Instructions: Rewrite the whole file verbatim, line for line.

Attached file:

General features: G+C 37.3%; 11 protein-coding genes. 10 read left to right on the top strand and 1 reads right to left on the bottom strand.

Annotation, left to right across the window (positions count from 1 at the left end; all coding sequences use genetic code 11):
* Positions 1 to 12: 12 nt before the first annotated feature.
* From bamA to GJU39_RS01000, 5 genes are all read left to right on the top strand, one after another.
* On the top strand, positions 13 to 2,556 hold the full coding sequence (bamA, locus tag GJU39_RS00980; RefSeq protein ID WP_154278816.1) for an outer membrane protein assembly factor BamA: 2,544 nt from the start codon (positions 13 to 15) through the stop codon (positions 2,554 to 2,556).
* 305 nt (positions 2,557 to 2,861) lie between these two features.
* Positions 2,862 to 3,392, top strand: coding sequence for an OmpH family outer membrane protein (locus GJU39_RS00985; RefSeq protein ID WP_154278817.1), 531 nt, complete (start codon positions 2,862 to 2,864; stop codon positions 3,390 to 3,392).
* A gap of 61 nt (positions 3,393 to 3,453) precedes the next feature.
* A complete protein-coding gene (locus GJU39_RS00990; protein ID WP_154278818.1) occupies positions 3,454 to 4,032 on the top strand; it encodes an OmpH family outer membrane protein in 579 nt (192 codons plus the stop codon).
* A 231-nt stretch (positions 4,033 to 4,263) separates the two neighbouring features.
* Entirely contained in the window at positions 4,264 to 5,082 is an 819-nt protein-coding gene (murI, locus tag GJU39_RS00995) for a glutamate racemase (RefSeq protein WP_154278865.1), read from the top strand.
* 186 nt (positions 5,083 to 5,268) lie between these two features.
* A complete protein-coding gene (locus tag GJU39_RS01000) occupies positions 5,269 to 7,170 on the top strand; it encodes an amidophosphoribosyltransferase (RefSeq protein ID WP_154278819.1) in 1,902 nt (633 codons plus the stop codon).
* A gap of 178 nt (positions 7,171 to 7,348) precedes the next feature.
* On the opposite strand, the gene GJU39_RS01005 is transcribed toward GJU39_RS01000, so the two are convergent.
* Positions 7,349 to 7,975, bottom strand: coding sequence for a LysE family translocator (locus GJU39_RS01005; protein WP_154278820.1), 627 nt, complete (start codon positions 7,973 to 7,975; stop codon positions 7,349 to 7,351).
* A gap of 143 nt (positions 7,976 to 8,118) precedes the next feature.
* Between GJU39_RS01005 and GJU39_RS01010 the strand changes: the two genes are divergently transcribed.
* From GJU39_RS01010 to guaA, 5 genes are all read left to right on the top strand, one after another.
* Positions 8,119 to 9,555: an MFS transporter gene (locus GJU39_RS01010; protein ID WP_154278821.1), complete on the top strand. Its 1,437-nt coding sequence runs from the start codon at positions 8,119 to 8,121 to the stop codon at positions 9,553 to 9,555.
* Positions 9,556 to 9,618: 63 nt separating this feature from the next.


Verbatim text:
General features: G+C 37.3%; 11 protein-coding genes. 10 read left to right on the top strand and 1 reads right to left on the bottom strand.

Annotation, left to right across the window (positions count from 1 at the left end; all coding sequences use genetic code 11):
* Positions 1 to 12: 12 nt before the first annotated feature.
* From bamA to GJU39_RS01000, 5 genes are all read left to right on the top strand, one after another.
* On the top strand, positions 13 to 2,556 hold the full coding sequence (bamA, locus tag GJU39_RS00980; RefSeq protein ID WP_154278816.1) for an outer membrane protein assembly factor BamA: 2,544 nt from the start codon (positions 13 to 15) through the stop codon (positions 2,554 to 2,556).
* 305 nt (positions 2,557 to 2,861) lie between these two features.
* Positions 2,862 to 3,392, top strand: coding sequence for an OmpH family outer membrane protein (locus GJU39_RS00985; RefSeq protein ID WP_154278817.1), 531 nt, complete (start codon positions 2,862 to 2,864; stop codon positions 3,390 to 3,392).
* A gap of 61 nt (positions 3,393 to 3,453) precedes the next feature.
* A complete protein-coding gene (locus GJU39_RS00990; protein ID WP_154278818.1) occupies positions 3,454 to 4,032 on the top strand; it encodes an OmpH family outer membrane protein in 579 nt (192 codons plus the stop codon).
* A 231-nt stretch (positions 4,033 to 4,263) separates the two neighbouring features.
* Entirely contained in the window at positions 4,264 to 5,082 is an 819-nt protein-coding gene (murI, locus tag GJU39_RS00995) for a glutamate racemase (RefSeq protein WP_154278865.1), read from the top strand.
* 186 nt (positions 5,083 to 5,268) lie between these two features.
* A complete protein-coding gene (locus tag GJU39_RS01000) occupies positions 5,269 to 7,170 on the top strand; it encodes an amidophosphoribosyltransferase (RefSeq protein ID WP_154278819.1) in 1,902 nt (633 codons plus the stop codon).
* A gap of 178 nt (positions 7,171 to 7,348) precedes the next feature.
* On the opposite strand, the gene GJU39_RS01005 is transcribed toward GJU39_RS01000, so the two are convergent.
* Positions 7,349 to 7,975, bottom strand: coding sequence for a LysE family translocator (locus GJU39_RS01005; protein WP_154278820.1), 627 nt, complete (start codon positions 7,973 to 7,975; stop codon positions 7,349 to 7,351).
* A gap of 143 nt (positions 7,976 to 8,118) precedes the next feature.
* Between GJU39_RS01005 and GJU39_RS01010 the strand changes: the two genes are divergently transcribed.
* From GJU39_RS01010 to guaA, 5 genes are all read left to right on the top strand, one after another.
* Positions 8,119 to 9,555: an MFS transporter gene (locus GJU39_RS01010; protein ID WP_154278821.1), complete on the top strand. Its 1,437-nt coding sequence runs from the start codon at positions 8,119 to 8,121 to the stop codon at positions 9,553 to 9,555.
* Positions 9,556 to 9,618: 63 nt separating this feature from the next.